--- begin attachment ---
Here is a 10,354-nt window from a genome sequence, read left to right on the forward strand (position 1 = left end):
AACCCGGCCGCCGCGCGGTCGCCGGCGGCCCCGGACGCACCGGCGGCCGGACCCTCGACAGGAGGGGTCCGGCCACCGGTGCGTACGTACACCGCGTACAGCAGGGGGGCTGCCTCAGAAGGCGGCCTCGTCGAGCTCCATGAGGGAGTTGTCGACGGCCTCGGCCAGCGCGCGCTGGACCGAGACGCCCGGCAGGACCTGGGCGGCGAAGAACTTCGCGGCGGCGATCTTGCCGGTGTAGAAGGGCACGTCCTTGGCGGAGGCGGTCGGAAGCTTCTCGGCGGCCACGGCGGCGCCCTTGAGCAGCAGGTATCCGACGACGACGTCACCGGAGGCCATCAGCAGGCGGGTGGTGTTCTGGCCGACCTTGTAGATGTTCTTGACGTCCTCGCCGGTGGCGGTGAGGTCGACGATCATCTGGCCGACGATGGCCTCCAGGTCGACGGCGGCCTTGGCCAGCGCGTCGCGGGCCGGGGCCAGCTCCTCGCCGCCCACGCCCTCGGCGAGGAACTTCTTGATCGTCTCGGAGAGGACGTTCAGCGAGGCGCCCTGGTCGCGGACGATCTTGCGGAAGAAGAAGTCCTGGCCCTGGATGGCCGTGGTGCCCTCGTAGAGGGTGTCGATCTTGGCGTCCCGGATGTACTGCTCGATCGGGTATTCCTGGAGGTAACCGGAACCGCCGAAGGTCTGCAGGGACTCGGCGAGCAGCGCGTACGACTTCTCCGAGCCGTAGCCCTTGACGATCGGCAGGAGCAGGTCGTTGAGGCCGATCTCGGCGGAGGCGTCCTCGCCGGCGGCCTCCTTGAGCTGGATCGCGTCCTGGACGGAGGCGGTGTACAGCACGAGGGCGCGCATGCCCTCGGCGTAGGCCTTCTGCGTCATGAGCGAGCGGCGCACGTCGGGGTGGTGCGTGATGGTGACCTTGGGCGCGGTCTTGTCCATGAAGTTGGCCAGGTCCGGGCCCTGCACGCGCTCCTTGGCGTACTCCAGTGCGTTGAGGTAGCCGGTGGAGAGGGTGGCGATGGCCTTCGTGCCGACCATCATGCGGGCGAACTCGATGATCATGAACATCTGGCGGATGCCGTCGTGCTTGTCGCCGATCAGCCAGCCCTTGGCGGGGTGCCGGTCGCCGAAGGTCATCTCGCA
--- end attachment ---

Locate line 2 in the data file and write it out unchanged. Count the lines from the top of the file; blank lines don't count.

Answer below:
AACCCGGCCGCCGCGCGGTCGCCGGCGGCCCCGGACGCACCGGCGGCCGGACCCTCGACAGGAGGGGTCCGGCCACCGGTGCGTACGTACACCGCGTACAGCAGGGGGGCTGCCTCAGAAGGCGGCCTCGTCGAGCTCCATGAGGGAGTTGTCGACGGCCTCGGCCAGCGCGCGCTGGACCGAGACGCCCGGCAGGACCTGGGCGGCGAAGAACTTCGCGGCGGCGATCTTGCCGGTGTAGAAGGGCACGTCCTTGGCGGAGGCGGTCGGAAGCTTCTCGGCGGCCACGGCGGCGCCCTTGAGCAGCAGGTATCCGACGACGACGTCACCGGAGGCCATCAGCAGGCGGGTGGTGTTCTGGCCGACCTTGTAGATGTTCTTGACGTCCTCGCCGGTGGCGGTGAGGTCGACGATCATCTGGCCGACGATGGCCTCCAGGTCGACGGCGGCCTTGGCCAGCGCGTCGCGGGCCGGGGCCAGCTCCTCGCCGCCCACGCCCTCGGCGAGGAACTTCTTGATCGTCTCGGAGAGGACGTTCAGCGAGGCGCCCTGGTCGCGGACGATCTTGCGGAAGAAGAAGTCCTGGCCCTGGATGGCCGTGGTGCCCTCGTAGAGGGTGTCGATCTTGGCGTCCCGGATGTACTGCTCGATCGGGTATTCCTGGAGGTAACCGGAACCGCCGAAGGTCTGCAGGGACTCGGCGAGCAGCGCGTACGACTTCTCCGAGCCGTAGCCCTTGACGATCGGCAGGAGCAGGTCGTTGAGGCCGATCTCGGCGGAGGCGTCCTCGCCGGCGGCCTCCTTGAGCTGGATCGCGTCCTGGACGGAGGCGGTGTACAGCACGAGGGCGCGCATGCCCTCGGCGTAGGCCTTCTGCGTCATGAGCGAGCGGCGCACGTCGGGGTGGTGCGTGATGGTGACCTTGGGCGCGGTCTTGTCCATGAAGTTGGCCAGGTCCGGGCCCTGCACGCGCTCCTTGGCGTACTCCAGTGCGTTGAGGTAGCCGGTGGAGAGGGTGGCGATGGCCTTCGTGCCGACCATCATGCGGGCGAACTCGATGATCATGAACATCTGGCGGATGCCGTCGTGCTTGTCGCCGATCAGCCAGCCCTTGGCGGGGTGCCGGTCGCCGAAGGTCATCTCGCA